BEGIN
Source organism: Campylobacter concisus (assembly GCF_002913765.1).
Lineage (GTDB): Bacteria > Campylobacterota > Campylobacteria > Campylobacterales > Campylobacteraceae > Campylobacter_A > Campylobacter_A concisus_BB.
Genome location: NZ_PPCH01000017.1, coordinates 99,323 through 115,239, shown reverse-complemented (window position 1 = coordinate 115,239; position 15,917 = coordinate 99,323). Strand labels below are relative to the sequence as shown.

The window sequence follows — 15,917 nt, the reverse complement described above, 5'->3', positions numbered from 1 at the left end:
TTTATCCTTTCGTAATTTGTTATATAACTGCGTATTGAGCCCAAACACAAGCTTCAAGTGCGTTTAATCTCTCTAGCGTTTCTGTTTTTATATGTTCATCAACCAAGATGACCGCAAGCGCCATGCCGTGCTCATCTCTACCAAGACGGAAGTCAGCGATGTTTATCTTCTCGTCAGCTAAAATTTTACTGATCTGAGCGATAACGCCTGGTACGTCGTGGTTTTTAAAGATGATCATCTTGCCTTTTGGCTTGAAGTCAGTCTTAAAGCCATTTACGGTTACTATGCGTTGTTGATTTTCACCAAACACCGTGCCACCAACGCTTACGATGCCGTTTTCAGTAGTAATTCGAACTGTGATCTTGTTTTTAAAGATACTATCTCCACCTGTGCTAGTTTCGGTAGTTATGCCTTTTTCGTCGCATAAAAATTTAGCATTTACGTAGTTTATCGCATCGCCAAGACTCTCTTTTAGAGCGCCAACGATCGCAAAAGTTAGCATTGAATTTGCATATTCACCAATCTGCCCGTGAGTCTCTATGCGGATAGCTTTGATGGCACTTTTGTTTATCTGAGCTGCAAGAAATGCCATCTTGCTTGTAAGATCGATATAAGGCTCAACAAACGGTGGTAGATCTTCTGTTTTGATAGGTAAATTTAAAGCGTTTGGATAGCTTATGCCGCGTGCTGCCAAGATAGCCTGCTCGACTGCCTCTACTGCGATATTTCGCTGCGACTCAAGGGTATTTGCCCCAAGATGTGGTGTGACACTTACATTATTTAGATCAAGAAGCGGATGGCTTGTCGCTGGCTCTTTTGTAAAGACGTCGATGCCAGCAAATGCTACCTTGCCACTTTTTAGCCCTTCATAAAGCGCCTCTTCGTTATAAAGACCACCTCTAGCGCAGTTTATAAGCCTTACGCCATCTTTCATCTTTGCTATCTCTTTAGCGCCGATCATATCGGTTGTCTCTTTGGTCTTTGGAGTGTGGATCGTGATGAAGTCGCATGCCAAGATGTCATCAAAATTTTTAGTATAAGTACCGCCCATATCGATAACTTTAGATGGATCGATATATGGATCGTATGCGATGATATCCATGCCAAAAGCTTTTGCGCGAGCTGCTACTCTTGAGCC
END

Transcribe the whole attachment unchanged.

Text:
Source organism: Campylobacter concisus (assembly GCF_002913765.1).
Lineage (GTDB): Bacteria > Campylobacterota > Campylobacteria > Campylobacterales > Campylobacteraceae > Campylobacter_A > Campylobacter_A concisus_BB.
Genome location: NZ_PPCH01000017.1, coordinates 99,323 through 115,239, shown reverse-complemented (window position 1 = coordinate 115,239; position 15,917 = coordinate 99,323). Strand labels below are relative to the sequence as shown.

The window sequence follows — 15,917 nt, the reverse complement described above, 5'->3', positions numbered from 1 at the left end:
TTTATCCTTTCGTAATTTGTTATATAACTGCGTATTGAGCCCAAACACAAGCTTCAAGTGCGTTTAATCTCTCTAGCGTTTCTGTTTTTATATGTTCATCAACCAAGATGACCGCAAGCGCCATGCCGTGCTCATCTCTACCAAGACGGAAGTCAGCGATGTTTATCTTCTCGTCAGCTAAAATTTTACTGATCTGAGCGATAACGCCTGGTACGTCGTGGTTTTTAAAGATGATCATCTTGCCTTTTGGCTTGAAGTCAGTCTTAAAGCCATTTACGGTTACTATGCGTTGTTGATTTTCACCAAACACCGTGCCACCAACGCTTACGATGCCGTTTTCAGTAGTAATTCGAACTGTGATCTTGTTTTTAAAGATACTATCTCCACCTGTGCTAGTTTCGGTAGTTATGCCTTTTTCGTCGCATAAAAATTTAGCATTTACGTAGTTTATCGCATCGCCAAGACTCTCTTTTAGAGCGCCAACGATCGCAAAAGTTAGCATTGAATTTGCATATTCACCAATCTGCCCGTGAGTCTCTATGCGGATAGCTTTGATGGCACTTTTGTTTATCTGAGCTGCAAGAAATGCCATCTTGCTTGTAAGATCGATATAAGGCTCAACAAACGGTGGTAGATCTTCTGTTTTGATAGGTAAATTTAAAGCGTTTGGATAGCTTATGCCGCGTGCTGCCAAGATAGCCTGCTCGACTGCCTCTACTGCGATATTTCGCTGCGACTCAAGGGTATTTGCCCCAAGATGTGGTGTGACACTTACATTATTTAGATCAAGAAGCGGATGGCTTGTCGCTGGCTCTTTTGTAAAGACGTCGATGCCAGCAAATGCTACCTTGCCACTTTTTAGCCCTTCATAAAGCGCCTCTTCGTTATAAAGACCACCTCTAGCGCAGTTTATAAGCCTTACGCCATCTTTCATCTTTGCTATCTCTTTAGCGCCGATCATATCGGTTGTCTCTTTGGTCTTTGGAGTGTGGATCGTGATGAAGTCGCATGCCAAGATGTCATCAAAATTTTTAGTATAAGTACCGCCCATATCGATAACTTTAGATGGATCGATATATGGATCGTATGCGATGATATCCATGCCAAAAGCTTTTGCGCGAGCTGCTACTCTTGAGCC